Parry created the role of the Boatman/Charles Redmond in Sunday in the Park With George on Broadway and was the original Proprietor in Assassins Off-Broadway. Parry’s many credits include Richard Harris/Richard Burton tours of Camelot (in which he understudied King Arthur and often went on); Road Show for The Public Theater; Goodspeed Musicals’ recent The Circus in Winter; the 2003 Broadway revival of Gypsy; the original run of Jesus Christ Superstar; Lincoln Center Theater’s Dessa Rose; and The Public Theater‘s The Knife, Cymbeline, The Misanthrope and Agamemnon.
Stephen D’Ambrose, a Twin Cities favorite, will play illustrator Williams, who serves as narrator and nimble multiple supporting player in the play. He’ll assume a handful of choice roles including the sagacious state representative, Bobby Crone, who counsels Sen. Higgins. D’Ambrose is a veteran actor who has worked at the Guthrie Theater (on and off since 1980), Folger Theatre, Two River Theater in New Jersey, Arizona Theater Company, San Jose Repertory and in the national tour of August: Osage County.
Seth Andrew Bridges created the role of Thomas, Emily’s assistant at the Alabama Library Service, in the first public reading of Alabama Story in spring 2013 at Alabama Shakespeare Festival, where he was part of the season’s acting company 2012-13. He also appeared in the TACT/NewTACTics reading of Alabama Story in June 2014. A graduate of New York University’s acting program, he recently played Hal in Proof and the bumbling waiter Alfie in One Man, Two Guvnors at TheatreSquared in Arkansas.
Samuel Ray Gates, who plays the mission-minded Joshua, appeared in Goodman Theatre‘s Trinity Rivers Plays; Off-Broadway’s Aunt Dan and Lemon for The New Group; Three Seconds in the Key for New Georges; Electra at the Classical Theatre of Harlem; The Brother/Sister Plays at McCarter Theatre Center; McReele at Wellfleet Harbor Actors Theater; Ma Rainey’s Black Bottom and Fences at Swine Palace; and A Midsummer Night’s Dream, Coriolanus, The Winter’s Tale and Romeo and Juliet at Shakespeare & Company. His television and film credits include “Boardwalk Empire,” “The Men Who Stare at Goats,” “Kings,” “Law & Order,” “Law & Order: Criminal Intent” and “Rescue Me.”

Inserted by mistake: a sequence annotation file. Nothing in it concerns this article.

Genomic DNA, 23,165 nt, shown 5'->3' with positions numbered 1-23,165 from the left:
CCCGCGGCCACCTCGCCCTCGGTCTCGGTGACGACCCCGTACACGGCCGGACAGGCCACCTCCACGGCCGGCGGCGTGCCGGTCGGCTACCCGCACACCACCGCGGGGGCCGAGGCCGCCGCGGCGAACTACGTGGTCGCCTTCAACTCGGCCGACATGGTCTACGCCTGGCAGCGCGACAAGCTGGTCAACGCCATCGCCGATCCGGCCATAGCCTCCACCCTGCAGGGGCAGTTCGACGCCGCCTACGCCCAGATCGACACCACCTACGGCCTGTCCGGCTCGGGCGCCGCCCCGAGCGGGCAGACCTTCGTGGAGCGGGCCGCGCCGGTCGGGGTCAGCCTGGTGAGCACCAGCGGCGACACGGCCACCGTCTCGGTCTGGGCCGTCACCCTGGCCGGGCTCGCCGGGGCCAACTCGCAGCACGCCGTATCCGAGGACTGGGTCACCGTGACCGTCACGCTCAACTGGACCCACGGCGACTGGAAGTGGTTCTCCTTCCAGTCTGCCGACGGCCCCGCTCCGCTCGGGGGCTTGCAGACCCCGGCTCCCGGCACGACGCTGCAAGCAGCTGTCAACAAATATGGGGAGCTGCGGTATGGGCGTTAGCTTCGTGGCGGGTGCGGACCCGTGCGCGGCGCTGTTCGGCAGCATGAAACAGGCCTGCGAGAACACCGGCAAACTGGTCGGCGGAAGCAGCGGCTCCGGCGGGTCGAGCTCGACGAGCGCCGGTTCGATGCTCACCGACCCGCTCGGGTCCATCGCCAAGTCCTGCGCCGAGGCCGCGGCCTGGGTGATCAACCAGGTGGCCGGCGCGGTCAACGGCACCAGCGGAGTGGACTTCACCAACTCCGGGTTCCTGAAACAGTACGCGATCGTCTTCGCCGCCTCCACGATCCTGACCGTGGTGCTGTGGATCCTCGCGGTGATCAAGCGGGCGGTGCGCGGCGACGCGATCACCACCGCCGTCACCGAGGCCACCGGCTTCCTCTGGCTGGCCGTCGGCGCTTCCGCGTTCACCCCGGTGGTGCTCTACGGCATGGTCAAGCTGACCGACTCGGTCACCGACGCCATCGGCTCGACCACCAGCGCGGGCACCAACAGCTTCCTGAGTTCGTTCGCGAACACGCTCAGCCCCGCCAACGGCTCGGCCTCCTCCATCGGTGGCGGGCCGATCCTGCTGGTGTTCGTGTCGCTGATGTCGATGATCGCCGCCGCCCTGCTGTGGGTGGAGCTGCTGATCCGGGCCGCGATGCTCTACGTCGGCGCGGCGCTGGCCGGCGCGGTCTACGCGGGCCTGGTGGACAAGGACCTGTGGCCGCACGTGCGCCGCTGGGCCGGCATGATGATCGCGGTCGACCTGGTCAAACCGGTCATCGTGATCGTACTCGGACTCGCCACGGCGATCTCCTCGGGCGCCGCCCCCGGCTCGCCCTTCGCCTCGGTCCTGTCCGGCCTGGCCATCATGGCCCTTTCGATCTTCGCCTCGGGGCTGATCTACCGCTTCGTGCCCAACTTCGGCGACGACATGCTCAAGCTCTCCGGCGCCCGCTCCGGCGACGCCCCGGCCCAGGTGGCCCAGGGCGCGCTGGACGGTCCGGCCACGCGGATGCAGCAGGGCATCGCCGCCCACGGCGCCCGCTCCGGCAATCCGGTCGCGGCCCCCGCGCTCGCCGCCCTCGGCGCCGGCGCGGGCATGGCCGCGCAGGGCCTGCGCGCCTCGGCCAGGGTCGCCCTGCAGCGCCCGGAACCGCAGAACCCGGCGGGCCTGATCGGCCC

Kate Middleton, who plays the rueful Southern-bred Lily, is a New York City based actress who grew up in Greensboro, NC, and graduated from The University of North Carolina at Chapel Hill. This fall in New York City, she appeared in Mac Rogers’ Asymmetric at 59E59 Theaters, produced by Ground UP Productions. She has worked in regional theatres including Repertory Theatre of St. Louis, New Jersey Shakespeare Festival, Dorset Theatre Festival, Geva Theatre Center, Cape Playhouse, Triad Stage, Huntington Theatre Company and elsewhere. Her previous gig at Pioneer was playing Lt. Galloway in A Few Good Men (directed by Karen Azenberg). Her TV credits include “Mercy,” “Law & Order,” “Law & Order: SVU” and more.
The Alabama Story production team includes scenic designer James Noone, lighting designer Phillip Monat, costume designer Brenda L. Van der Wiel, sound designer Joshua C. Hight and stage manager JP Pollard. Gregory J. Hatch is the dramaturg.
Read the Q&A with playwright Kenneth Jones posted in the Blog section of Pioneer Theatre Company’s website. It appeared during the PTC developmental reading of the play in April 2014.
The production of Alabama Story coincides with the 45th anniversary of the Freedom to Read Foundation, of which Reed was a charter member. Learn more about FRTF, which defends the First Amendment in libraries through litigation, education, and grants.